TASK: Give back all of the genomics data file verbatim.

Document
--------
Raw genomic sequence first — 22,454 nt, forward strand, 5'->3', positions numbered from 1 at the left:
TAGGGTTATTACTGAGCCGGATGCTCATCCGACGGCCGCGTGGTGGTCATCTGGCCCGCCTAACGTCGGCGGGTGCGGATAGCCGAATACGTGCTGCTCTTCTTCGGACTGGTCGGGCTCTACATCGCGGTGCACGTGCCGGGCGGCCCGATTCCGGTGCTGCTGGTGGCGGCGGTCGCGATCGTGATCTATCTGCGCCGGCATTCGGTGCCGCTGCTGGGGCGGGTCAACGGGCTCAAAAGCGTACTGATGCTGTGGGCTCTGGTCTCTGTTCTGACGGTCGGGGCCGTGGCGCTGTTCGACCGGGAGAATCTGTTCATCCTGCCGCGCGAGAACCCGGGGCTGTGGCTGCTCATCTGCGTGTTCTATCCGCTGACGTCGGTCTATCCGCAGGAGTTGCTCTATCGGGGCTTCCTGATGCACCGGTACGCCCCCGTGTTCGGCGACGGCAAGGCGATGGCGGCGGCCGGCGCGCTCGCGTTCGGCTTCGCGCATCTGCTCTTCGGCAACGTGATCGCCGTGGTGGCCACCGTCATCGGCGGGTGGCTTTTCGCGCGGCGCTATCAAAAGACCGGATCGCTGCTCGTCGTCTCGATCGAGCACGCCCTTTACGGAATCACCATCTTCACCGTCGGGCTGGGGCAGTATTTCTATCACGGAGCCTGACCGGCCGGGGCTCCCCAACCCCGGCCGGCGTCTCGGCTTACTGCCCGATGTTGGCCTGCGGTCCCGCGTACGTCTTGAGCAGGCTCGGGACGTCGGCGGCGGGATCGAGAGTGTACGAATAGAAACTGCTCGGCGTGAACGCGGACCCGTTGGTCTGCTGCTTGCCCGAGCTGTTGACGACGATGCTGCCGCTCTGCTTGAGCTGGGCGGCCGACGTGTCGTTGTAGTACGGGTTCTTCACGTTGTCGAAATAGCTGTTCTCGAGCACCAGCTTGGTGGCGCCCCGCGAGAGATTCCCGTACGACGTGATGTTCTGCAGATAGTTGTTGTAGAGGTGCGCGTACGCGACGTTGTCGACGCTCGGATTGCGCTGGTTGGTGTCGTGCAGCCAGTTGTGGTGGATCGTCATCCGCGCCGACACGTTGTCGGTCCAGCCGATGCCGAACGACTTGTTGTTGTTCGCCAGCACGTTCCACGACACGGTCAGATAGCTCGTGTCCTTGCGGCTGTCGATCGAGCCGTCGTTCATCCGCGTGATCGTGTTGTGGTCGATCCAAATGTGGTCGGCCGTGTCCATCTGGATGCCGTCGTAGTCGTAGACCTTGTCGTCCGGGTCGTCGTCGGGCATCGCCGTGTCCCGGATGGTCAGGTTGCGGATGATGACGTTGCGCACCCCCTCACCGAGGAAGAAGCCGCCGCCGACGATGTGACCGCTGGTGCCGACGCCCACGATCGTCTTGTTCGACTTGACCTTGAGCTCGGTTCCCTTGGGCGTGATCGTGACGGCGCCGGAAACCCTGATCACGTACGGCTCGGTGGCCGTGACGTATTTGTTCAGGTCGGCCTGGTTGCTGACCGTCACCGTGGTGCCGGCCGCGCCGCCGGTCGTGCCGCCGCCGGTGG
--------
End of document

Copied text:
Raw genomic sequence first — 22,454 nt, forward strand, 5'->3', positions numbered from 1 at the left:
TAGGGTTATTACTGAGCCGGATGCTCATCCGACGGCCGCGTGGTGGTCATCTGGCCCGCCTAACGTCGGCGGGTGCGGATAGCCGAATACGTGCTGCTCTTCTTCGGACTGGTCGGGCTCTACATCGCGGTGCACGTGCCGGGCGGCCCGATTCCGGTGCTGCTGGTGGCGGCGGTCGCGATCGTGATCTATCTGCGCCGGCATTCGGTGCCGCTGCTGGGGCGGGTCAACGGGCTCAAAAGCGTACTGATGCTGTGGGCTCTGGTCTCTGTTCTGACGGTCGGGGCCGTGGCGCTGTTCGACCGGGAGAATCTGTTCATCCTGCCGCGCGAGAACCCGGGGCTGTGGCTGCTCATCTGCGTGTTCTATCCGCTGACGTCGGTCTATCCGCAGGAGTTGCTCTATCGGGGCTTCCTGATGCACCGGTACGCCCCCGTGTTCGGCGACGGCAAGGCGATGGCGGCGGCCGGCGCGCTCGCGTTCGGCTTCGCGCATCTGCTCTTCGGCAACGTGATCGCCGTGGTGGCCACCGTCATCGGCGGGTGGCTTTTCGCGCGGCGCTATCAAAAGACCGGATCGCTGCTCGTCGTCTCGATCGAGCACGCCCTTTACGGAATCACCATCTTCACCGTCGGGCTGGGGCAGTATTTCTATCACGGAGCCTGACCGGCCGGGGCTCCCCAACCCCGGCCGGCGTCTCGGCTTACTGCCCGATGTTGGCCTGCGGTCCCGCGTACGTCTTGAGCAGGCTCGGGACGTCGGCGGCGGGATCGAGAGTGTACGAATAGAAACTGCTCGGCGTGAACGCGGACCCGTTGGTCTGCTGCTTGCCCGAGCTGTTGACGACGATGCTGCCGCTCTGCTTGAGCTGGGCGGCCGACGTGTCGTTGTAGTACGGGTTCTTCACGTTGTCGAAATAGCTGTTCTCGAGCACCAGCTTGGTGGCGCCCCGCGAGAGATTCCCGTACGACGTGATGTTCTGCAGATAGTTGTTGTAGAGGTGCGCGTACGCGACGTTGTCGACGCTCGGATTGCGCTGGTTGGTGTCGTGCAGCCAGTTGTGGTGGATCGTCATCCGCGCCGACACGTTGTCGGTCCAGCCGATGCCGAACGACTTGTTGTTGTTCGCCAGCACGTTCCACGACACGGTCAGATAGCTCGTGTCCTTGCGGCTGTCGATCGAGCCGTCGTTCATCCGCGTGATCGTGTTGTGGTCGATCCAAATGTGGTCGGCCGTGTCCATCTGGATGCCGTCGTAGTCGTAGACCTTGTCGTCCGGGTCGTCGTCGGGCATCGCCGTGTCCCGGATGGTCAGGTTGCGGATGATGACGTTGCGCACCCCCTCACCGAGGAAGAAGCCGCCGCCGACGATGTGACCGCTGGTGCCGACGCCCACGATCGTCTTGTTCGACTTGACCTTGAGCTCGGTTCCCTTGGGCGTGATCGTGACGGCGCCGGAAACCCTGATCACGTACGGCTCGGTGGCCGTGACGTATTTGTTCAGGTCGGCCTGGTTGCTGACCGTCACCGTGGTGCCGGCCGCGCCGCCGGTCGTGCCGCCGCCGGTGG